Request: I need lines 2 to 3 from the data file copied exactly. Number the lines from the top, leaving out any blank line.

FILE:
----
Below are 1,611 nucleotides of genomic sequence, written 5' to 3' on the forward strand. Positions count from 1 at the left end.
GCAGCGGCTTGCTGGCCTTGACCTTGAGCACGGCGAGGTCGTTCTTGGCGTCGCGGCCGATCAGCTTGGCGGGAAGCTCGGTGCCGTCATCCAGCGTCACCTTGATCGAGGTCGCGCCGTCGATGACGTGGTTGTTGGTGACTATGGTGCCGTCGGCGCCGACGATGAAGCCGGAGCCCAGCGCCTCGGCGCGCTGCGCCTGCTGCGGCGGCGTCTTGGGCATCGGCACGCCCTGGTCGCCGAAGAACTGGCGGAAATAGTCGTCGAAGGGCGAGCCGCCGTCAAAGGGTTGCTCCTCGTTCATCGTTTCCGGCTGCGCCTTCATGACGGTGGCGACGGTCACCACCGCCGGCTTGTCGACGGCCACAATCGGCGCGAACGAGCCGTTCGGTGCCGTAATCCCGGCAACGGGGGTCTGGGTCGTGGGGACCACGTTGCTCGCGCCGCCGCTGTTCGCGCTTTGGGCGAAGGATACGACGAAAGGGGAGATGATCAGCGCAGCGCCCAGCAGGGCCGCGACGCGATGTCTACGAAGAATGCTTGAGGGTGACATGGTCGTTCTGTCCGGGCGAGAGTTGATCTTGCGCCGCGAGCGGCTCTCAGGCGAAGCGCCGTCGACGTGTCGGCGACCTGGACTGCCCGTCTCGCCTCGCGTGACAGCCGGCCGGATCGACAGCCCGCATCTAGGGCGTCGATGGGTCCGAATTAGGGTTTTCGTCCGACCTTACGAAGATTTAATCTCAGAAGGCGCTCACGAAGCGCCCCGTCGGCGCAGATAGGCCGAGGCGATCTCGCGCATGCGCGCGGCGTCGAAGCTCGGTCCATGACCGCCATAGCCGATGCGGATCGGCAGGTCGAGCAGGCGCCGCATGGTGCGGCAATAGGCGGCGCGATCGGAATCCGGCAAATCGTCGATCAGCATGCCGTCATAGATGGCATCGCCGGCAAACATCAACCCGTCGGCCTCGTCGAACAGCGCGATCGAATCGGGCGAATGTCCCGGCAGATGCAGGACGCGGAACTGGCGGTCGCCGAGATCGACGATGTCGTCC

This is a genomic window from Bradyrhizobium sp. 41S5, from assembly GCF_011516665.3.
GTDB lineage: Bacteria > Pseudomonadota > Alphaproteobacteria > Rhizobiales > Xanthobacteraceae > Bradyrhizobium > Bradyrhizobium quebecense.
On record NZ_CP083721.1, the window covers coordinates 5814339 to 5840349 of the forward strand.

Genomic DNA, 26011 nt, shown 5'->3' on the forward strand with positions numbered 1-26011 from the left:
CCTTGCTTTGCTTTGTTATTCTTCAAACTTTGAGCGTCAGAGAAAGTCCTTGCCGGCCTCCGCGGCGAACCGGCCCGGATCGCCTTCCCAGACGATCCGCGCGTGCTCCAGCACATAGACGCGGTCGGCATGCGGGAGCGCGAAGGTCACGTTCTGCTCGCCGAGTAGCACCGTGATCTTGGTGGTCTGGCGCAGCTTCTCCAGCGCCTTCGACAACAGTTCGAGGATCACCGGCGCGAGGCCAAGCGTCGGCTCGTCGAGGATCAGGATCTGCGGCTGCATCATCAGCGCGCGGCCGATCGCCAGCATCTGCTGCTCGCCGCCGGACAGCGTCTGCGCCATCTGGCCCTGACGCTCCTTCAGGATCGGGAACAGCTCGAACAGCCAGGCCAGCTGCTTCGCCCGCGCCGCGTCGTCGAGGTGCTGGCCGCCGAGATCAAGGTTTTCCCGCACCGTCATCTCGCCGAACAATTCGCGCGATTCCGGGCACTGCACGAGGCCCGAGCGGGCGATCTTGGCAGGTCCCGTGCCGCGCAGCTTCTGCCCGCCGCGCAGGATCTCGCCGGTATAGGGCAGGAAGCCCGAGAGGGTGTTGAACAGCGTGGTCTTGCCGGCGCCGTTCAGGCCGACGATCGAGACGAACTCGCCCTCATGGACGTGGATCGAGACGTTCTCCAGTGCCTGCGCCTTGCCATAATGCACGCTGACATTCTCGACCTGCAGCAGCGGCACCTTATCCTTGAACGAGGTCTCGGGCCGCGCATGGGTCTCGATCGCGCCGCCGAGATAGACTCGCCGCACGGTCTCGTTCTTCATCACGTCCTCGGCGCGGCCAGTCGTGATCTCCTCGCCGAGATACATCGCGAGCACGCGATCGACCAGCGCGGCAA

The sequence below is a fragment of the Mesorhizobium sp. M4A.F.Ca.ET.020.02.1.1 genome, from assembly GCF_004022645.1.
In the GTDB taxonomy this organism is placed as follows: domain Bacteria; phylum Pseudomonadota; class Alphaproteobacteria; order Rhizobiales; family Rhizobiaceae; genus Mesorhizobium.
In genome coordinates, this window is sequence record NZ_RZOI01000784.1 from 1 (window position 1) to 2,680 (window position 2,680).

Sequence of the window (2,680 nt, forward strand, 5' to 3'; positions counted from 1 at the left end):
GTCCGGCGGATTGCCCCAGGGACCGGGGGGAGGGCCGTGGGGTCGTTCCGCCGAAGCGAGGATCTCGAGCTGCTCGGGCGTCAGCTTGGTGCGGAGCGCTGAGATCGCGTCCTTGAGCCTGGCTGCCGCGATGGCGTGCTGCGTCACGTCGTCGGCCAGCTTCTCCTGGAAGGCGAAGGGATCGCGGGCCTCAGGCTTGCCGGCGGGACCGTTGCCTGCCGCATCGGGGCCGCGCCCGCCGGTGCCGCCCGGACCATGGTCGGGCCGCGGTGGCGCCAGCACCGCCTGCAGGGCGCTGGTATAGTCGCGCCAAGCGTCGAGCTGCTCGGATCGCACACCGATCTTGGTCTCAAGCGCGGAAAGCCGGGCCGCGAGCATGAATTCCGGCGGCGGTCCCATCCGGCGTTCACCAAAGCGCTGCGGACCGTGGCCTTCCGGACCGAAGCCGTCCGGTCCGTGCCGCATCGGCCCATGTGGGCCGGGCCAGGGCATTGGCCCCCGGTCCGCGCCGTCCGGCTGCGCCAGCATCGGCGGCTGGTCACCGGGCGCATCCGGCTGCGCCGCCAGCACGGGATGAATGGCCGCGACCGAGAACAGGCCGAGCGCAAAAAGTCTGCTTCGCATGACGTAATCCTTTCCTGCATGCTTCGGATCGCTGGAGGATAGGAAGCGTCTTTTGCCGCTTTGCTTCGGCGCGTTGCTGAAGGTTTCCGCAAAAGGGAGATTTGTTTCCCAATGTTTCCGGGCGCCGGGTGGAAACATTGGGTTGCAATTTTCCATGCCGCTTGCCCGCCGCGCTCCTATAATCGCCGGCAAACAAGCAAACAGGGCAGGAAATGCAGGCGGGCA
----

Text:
GCAGCGGCTTGCTGGCCTTGACCTTGAGCACGGCGAGGTCGTTCTTGGCGTCGCGGCCGATCAGCTTGGCGGGAAGCTCGGTGCCGTCATCCAGCGTCACCTTGATCGAGGTCGCGCCGTCGATGACGTGGTTGTTGGTGACTATGGTGCCGTCGGCGCCGACGATGAAGCCGGAGCCCAGCGCCTCGGCGCGCTGCGCCTGCTGCGGCGGCGTCTTGGGCATCGGCACGCCCTGGTCGCCGAAGAACTGGCGGAAATAGTCGTCGAAGGGCGAGCCGCCGTCAAAGGGTTGCTCCTCGTTCATCGTTTCCGGCTGCGCCTTCATGACGGTGGCGACGGTCACCACCGCCGGCTTGTCGACGGCCACAATCGGCGCGAACGAGCCGTTCGGTGCCGTAATCCCGGCAACGGGGGTCTGGGTCGTGGGGACCACGTTGCTCGCGCCGCCGCTGTTCGCGCTTTGGGCGAAGGATACGACGAAAGGGGAGATGATCAGCGCAGCGCCCAGCAGGGCCGCGACGCGATGTCTACGAAGAATGCTTGAGGGTGACATGGTCGTTCTGTCCGGGCGAGAGTTGATCTTGCGCCGCGAGCGGCTCTCAGGCGAAGCGCCGTCGACGTGTCGGCGACCTGGACTGCCCGTCTCGCCTCGCGTGACAGCCGGCCGGATCGACAGCCCGCATCTAGGGCGTCGATGGGTCCGAATTAGGGTTTTCGTCCGACCTTACGAAGATTTAATCTCAGAAGGCGCTCACGAAGCGCCCCGTCGGCGCAGATAGGCCGAGGCGATCTCGCGCATGCGCGCGGCGTCGAAGCTCGGTCCATGACCGCCATAGCCGATGCGGATCGGCAGGTCGAGCAGGCGCCGCATGGTGCGGCAATAGGCGGCGCGATCGGAATCCGGCAAATCGTCGATCAGCATGCCGTCATAGATGGCATCGCCGGCAAACATCAACCCGTCGGCCTCGTCGAACAGCGCGATCGAATCGGGCGAATGTCCCGGCAGATGCAGGACGCGGAACTGGCGGTCGCCGAGATCGACGATGTCGTCC

This is a genomic window from Bradyrhizobium sp. 41S5, from assembly GCF_011516665.3.